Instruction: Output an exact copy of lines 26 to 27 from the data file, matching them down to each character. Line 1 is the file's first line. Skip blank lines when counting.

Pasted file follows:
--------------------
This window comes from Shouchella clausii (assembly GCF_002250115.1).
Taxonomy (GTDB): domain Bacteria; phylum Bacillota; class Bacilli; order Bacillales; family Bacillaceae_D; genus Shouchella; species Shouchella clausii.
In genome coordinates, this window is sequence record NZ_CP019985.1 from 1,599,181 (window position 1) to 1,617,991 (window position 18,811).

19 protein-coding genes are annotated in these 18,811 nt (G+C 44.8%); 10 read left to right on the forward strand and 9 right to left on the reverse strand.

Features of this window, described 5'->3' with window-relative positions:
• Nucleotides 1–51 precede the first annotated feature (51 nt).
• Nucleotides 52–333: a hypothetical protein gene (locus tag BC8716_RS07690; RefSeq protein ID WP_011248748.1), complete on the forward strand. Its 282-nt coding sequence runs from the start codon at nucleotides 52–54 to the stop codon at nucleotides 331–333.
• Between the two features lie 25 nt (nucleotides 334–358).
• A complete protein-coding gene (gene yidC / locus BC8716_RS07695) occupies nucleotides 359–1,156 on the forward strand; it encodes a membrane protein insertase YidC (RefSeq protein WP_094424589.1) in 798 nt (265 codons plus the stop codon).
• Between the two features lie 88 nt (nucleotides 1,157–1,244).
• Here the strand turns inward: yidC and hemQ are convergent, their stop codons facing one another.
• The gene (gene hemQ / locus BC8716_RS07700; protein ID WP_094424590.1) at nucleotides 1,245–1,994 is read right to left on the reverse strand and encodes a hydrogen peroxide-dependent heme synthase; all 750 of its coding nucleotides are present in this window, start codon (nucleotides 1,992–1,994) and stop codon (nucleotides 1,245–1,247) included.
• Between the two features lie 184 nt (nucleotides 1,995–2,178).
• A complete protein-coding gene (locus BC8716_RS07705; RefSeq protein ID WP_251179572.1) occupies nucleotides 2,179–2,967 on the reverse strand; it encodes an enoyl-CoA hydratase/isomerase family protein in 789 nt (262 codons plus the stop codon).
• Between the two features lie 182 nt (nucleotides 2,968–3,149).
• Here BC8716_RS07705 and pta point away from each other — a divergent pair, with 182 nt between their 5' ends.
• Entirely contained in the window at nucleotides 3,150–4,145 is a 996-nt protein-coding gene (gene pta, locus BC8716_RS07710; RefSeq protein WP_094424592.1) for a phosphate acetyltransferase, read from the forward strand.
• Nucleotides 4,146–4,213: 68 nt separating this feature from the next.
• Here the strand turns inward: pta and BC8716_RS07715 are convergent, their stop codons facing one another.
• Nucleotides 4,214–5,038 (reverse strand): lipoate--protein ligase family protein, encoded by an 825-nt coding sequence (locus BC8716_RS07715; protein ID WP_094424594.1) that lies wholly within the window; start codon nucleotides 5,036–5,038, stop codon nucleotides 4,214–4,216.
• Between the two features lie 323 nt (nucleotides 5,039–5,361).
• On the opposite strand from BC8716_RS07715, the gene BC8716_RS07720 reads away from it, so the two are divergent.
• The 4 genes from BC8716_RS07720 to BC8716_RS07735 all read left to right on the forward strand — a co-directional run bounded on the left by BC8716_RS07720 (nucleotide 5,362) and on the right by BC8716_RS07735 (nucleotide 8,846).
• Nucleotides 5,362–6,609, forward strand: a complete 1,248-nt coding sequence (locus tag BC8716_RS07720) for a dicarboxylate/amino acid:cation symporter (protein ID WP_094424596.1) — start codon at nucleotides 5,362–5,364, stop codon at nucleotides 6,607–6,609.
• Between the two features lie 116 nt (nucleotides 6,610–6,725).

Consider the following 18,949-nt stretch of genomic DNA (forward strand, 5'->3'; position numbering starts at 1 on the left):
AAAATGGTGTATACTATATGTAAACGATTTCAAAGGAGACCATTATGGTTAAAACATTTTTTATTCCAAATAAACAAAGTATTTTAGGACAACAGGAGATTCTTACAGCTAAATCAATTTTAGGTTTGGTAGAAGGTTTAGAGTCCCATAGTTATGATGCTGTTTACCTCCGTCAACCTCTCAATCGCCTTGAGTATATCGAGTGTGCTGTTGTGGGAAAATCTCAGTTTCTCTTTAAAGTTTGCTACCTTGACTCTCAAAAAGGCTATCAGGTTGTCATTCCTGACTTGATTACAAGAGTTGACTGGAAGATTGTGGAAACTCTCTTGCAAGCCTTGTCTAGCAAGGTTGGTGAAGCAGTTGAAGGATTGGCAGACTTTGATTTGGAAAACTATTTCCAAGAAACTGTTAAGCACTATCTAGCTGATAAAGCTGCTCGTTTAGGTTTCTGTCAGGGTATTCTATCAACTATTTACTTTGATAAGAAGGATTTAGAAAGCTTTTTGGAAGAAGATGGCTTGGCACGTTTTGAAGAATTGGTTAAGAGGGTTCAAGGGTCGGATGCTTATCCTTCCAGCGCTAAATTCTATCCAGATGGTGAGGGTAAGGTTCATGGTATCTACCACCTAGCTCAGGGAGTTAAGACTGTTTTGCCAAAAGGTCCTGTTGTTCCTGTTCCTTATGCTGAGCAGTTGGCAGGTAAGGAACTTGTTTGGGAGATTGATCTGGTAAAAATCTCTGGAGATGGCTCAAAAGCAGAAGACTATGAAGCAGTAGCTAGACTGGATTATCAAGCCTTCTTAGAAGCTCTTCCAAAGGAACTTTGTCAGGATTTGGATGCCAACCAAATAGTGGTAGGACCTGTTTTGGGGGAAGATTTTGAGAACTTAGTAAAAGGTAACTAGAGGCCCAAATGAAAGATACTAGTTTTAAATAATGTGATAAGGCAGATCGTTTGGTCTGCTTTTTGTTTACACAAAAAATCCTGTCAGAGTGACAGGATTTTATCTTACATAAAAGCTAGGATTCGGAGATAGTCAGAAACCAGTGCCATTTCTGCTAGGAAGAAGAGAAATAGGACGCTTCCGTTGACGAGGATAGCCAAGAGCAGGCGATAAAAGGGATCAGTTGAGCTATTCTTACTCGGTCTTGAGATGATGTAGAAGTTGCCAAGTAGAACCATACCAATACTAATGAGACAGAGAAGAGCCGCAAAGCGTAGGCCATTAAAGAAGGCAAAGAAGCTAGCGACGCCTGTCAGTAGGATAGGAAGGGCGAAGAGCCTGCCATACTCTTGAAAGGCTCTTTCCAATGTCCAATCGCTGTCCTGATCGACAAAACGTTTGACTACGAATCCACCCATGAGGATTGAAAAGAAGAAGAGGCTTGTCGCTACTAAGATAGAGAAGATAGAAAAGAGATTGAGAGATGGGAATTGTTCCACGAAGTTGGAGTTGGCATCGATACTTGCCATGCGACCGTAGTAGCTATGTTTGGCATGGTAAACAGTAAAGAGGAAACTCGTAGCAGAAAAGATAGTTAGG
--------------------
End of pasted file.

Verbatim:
Consider the following 18,949-nt stretch of genomic DNA (forward strand, 5'->3'; position numbering starts at 1 on the left):
AAAATGGTGTATACTATATGTAAACGATTTCAAAGGAGACCATTATGGTTAAAACATTTTTTATTCCAAATAAACAAAGTATTTTAGGACAACAGGAGATTCTTACAGCTAAATCAATTTTAGGTTTGGTAGAAGGTTTAGAGTCCCATAGTTATGATGCTGTTTACCTCCGTCAACCTCTCAATCGCCTTGAGTATATCGAGTGTGCTGTTGTGGGAAAATCTCAGTTTCTCTTTAAAGTTTGCTACCTTGACTCTCAAAAAGGCTATCAGGTTGTCATTCCTGACTTGATTACAAGAGTTGACTGGAAGATTGTGGAAACTCTCTTGCAAGCCTTGTCTAGCAAGGTTGGTGAAGCAGTTGAAGGATTGGCAGACTTTGATTTGGAAAACTATTTCCAAGAAACTGTTAAGCACTATCTAGCTGATAAAGCTGCTCGTTTAGGTTTCTGTCAGGGTATTCTATCAACTATTTACTTTGATAAGAAGGATTTAGAAAGCTTTTTGGAAGAAGATGGCTTGGCACGTTTTGAAGAATTGGTTAAGAGGGTTCAAGGGTCGGATGCTTATCCTTCCAGCGCTAAATTCTATCCAGATGGTGAGGGTAAGGTTCATGGTATCTACCACCTAGCTCAGGGAGTTAAGACTGTTTTGCCAAAAGGTCCTGTTGTTCCTGTTCCTTATGCTGAGCAGTTGGCAGGTAAGGAACTTGTTTGGGAGATTGATCTGGTAAAAATCTCTGGAGATGGCTCAAAAGCAGAAGACTATGAAGCAGTAGCTAGACTGGATTATCAAGCCTTCTTAGAAGCTCTTCCAAAGGAACTTTGTCAGGATTTGGATGCCAACCAAATAGTGGTAGGACCTGTTTTGGGGGAAGATTTTGAGAACTTAGTAAAAGGTAACTAGAGGCCCAAATGAAAGATACTAGTTTTAAATAATGTGATAAGGCAGATCGTTTGGTCTGCTTTTTGTTTACACAAAAAATCCTGTCAGAGTGACAGGATTTTATCTTACATAAAAGCTAGGATTCGGAGATAGTCAGAAACCAGTGCCATTTCTGCTAGGAAGAAGAGAAATAGGACGCTTCCGTTGACGAGGATAGCCAAGAGCAGGCGATAAAAGGGATCAGTTGAGCTATTCTTACTCGGTCTTGAGATGATGTAGAAGTTGCCAAGTAGAACCATACCAATACTAATGAGACAGAGAAGAGCCGCAAAGCGTAGGCCATTAAAGAAGGCAAAGAAGCTAGCGACGCCTGTCAGTAGGATAGGAAGGGCGAAGAGCCTGCCATACTCTTGAAAGGCTCTTTCCAATGTCCAATCGCTGTCCTGATCGACAAAACGTTTGACTACGAATCCACCCATGAGGATTGAAAAGAAGAAGAGGCTTGTCGCTACTAAGATAGAGAAGATAGAAAAGAGATTGAGAGATGGGAATTGTTCCACGAAGTTGGAGTTGGCATCGATACTTGCCATGCGACCGTAGTAGCTATGTTTGGCATGGTAAACAGTAAAGAGGAAACTCGTAGCAGAAAAGATAGTTAGG